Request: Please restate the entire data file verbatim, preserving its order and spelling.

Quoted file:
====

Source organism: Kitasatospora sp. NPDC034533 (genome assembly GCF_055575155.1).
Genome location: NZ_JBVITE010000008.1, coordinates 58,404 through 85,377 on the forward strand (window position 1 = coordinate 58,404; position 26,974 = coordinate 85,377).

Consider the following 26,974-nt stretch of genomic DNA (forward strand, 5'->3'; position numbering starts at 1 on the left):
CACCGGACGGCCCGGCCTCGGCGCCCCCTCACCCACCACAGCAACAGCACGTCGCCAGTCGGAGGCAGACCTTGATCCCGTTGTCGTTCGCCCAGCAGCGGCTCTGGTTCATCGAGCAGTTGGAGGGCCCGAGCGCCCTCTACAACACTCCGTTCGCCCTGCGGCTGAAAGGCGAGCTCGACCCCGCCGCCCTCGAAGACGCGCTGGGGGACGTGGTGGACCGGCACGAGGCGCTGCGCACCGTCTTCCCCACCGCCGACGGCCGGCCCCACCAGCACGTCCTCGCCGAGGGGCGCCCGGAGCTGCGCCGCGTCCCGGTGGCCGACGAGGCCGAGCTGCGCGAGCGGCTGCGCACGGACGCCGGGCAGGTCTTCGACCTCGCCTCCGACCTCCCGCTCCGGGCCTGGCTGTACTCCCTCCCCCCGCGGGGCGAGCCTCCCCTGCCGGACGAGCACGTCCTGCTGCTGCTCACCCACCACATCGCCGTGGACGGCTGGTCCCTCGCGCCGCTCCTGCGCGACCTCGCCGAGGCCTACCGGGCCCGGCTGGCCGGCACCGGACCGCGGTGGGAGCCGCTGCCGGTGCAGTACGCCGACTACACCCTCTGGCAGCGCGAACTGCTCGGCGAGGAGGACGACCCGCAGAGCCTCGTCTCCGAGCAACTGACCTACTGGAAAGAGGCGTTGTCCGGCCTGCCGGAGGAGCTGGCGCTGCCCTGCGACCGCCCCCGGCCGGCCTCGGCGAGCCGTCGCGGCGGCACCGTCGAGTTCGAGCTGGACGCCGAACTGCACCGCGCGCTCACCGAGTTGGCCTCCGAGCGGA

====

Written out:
Source organism: Kitasatospora sp. NPDC034533 (genome assembly GCF_055575155.1).
Genome location: NZ_JBVITE010000008.1, coordinates 58,404 through 85,377 on the forward strand (window position 1 = coordinate 58,404; position 26,974 = coordinate 85,377).

Consider the following 26,974-nt stretch of genomic DNA (forward strand, 5'->3'; position numbering starts at 1 on the left):
CACCGGACGGCCCGGCCTCGGCGCCCCCTCACCCACCACAGCAACAGCACGTCGCCAGTCGGAGGCAGACCTTGATCCCGTTGTCGTTCGCCCAGCAGCGGCTCTGGTTCATCGAGCAGTTGGAGGGCCCGAGCGCCCTCTACAACACTCCGTTCGCCCTGCGGCTGAAAGGCGAGCTCGACCCCGCCGCCCTCGAAGACGCGCTGGGGGACGTGGTGGACCGGCACGAGGCGCTGCGCACCGTCTTCCCCACCGCCGACGGCCGGCCCCACCAGCACGTCCTCGCCGAGGGGCGCCCGGAGCTGCGCCGCGTCCCGGTGGCCGACGAGGCCGAGCTGCGCGAGCGGCTGCGCACGGACGCCGGGCAGGTCTTCGACCTCGCCTCCGACCTCCCGCTCCGGGCCTGGCTGTACTCCCTCCCCCCGCGGGGCGAGCCTCCCCTGCCGGACGAGCACGTCCTGCTGCTGCTCACCCACCACATCGCCGTGGACGGCTGGTCCCTCGCGCCGCTCCTGCGCGACCTCGCCGAGGCCTACCGGGCCCGGCTGGCCGGCACCGGACCGCGGTGGGAGCCGCTGCCGGTGCAGTACGCCGACTACACCCTCTGGCAGCGCGAACTGCTCGGCGAGGAGGACGACCCGCAGAGCCTCGTCTCCGAGCAACTGACCTACTGGAAAGAGGCGTTGTCCGGCCTGCCGGAGGAGCTGGCGCTGCCCTGCGACCGCCCCCGGCCGGCCTCGGCGAGCCGTCGCGGCGGCACCGTCGAGTTCGAGCTGGACGCCGAACTGCACCGCGCGCTCACCGAGTTGGCCTCCGAGCGGA